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Bike lanes: Protecting cyclists should be a priority

June 10, 2011 |  3:23 pm

There are a couple of videos circulating online that make a powerful case not just for bike lanes but also for cyclists to actually have the ability to use them, and safely.

The first is from filmmaker Casey Neistat (via BBC), who got a $50 ticket in May for riding in traffic when the bike lane was blocked. "I'm doing the world a favor riding my bike," he tells the officer in a cellphone video. "Look at this guy double parked right here, in a bus lane, and you're not giving him a ticket." The second part of the short video proves just how difficult it is for a cyclist to remain in a bike lane when motorists and city workers aren't heeding the law. My only wish is that Neistat were wearing a helmet to better make his point about safety.

In another video, visual artist RonConCocaCola (via A Cup of Jo) presents a busy intersection to show the collision course that emerges when people go rogue. Certainly, this proves that cyclists are sometimes at fault, but the above video helps show why cyclists can't always stick to the bike lane.

3-Way Street from ronconcocacola on Vimeo.

True, both videos are from New York City, but Los Angeles has its share of similar problems, including both disregard and contempt for cyclists, who're perceived by some motorists as a nuisance. While the approval of L.A.'s bicycle plan to quadruple the mileage of official bikeways is a boon for cyclists, it's only half the battle. We also have to change our mind-set and really welcome bikes on our roads, which is an area where Mayor Antonio Villaraigosa can lead the way. Here’s an editorial from March that explains:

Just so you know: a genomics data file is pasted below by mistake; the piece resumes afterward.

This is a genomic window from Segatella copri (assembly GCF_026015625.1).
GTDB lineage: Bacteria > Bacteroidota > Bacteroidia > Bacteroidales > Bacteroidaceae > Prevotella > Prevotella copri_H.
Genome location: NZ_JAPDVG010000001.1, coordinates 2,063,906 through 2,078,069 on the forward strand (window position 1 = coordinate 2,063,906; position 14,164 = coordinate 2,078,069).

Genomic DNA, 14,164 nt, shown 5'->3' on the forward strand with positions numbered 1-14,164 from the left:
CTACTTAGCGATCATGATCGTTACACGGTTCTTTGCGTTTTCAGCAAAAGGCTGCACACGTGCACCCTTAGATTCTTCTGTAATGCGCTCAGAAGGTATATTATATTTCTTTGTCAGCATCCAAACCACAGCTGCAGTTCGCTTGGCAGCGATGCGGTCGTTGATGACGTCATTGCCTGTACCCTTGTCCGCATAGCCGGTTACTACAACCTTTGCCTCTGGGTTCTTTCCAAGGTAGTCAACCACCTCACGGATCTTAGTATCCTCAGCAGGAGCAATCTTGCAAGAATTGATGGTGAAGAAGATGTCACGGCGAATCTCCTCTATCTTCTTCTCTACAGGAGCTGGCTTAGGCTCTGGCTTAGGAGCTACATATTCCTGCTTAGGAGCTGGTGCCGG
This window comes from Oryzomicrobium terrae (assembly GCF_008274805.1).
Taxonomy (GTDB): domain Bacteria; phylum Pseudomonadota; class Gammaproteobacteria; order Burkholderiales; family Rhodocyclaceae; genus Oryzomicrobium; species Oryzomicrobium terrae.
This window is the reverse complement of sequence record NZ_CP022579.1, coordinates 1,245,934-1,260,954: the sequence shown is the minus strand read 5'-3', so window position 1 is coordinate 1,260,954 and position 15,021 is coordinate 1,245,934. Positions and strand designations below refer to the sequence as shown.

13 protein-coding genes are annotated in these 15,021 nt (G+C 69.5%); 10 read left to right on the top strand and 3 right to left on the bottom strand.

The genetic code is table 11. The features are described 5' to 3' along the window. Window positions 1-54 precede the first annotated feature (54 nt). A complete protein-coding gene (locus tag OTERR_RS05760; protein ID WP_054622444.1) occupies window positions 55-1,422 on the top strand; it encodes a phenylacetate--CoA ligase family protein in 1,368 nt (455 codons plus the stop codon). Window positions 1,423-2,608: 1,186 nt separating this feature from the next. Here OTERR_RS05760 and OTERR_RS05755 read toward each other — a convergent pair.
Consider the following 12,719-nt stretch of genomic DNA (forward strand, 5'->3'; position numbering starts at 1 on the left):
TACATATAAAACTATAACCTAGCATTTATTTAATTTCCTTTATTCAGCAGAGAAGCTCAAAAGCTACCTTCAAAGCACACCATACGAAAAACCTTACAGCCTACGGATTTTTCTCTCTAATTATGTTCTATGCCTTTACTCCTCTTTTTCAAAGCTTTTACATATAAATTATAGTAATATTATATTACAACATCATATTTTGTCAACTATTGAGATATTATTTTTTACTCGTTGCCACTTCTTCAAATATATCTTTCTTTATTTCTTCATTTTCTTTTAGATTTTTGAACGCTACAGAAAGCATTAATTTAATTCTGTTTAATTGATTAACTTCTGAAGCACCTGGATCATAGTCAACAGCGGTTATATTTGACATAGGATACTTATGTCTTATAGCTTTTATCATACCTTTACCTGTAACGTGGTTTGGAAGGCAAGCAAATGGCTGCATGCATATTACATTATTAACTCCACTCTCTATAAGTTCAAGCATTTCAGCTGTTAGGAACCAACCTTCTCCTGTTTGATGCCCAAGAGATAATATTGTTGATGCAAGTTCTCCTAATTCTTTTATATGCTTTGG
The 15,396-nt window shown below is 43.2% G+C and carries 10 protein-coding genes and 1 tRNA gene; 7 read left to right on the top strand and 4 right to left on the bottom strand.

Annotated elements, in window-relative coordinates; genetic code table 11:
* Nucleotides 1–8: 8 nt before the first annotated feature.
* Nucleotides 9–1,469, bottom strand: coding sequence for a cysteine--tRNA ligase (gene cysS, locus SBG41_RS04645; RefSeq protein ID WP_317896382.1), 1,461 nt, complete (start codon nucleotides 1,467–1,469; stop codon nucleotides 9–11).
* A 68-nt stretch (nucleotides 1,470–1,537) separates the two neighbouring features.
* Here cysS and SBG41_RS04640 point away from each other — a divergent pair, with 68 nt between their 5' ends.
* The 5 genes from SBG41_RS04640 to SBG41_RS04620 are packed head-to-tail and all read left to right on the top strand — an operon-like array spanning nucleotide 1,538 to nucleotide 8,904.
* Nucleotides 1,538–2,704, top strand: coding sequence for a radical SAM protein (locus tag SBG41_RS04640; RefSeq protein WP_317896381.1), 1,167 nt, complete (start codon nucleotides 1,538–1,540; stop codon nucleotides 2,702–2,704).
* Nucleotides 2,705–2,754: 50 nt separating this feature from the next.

[I]f the planned bike lanes and neighborhood traffic-calming measures are actually built, it would go a long way toward making L.A. a more livable city and mark one of the most lasting achievements of Mayor Antonio Villaraigosa's tenure. Bikes don't pollute, they don't contribute to freeway traffic, and they improve the health of riders. They're also fun, at least if you're not being sideswiped by a speeding truck or cut off by a taxi; when the latter happened to Villaraigosa last summer on Venice Boulevard, he fell off his bicycle and broke his elbow, an accident that turned the mayor into a bike-safety advocate.

RELATED:

Cartoon: Hikers vs. bikers

Pedal-power to the people

A hidden threat to drivers

If L.A. freeways aren't free

--Alexandra Le Tellier

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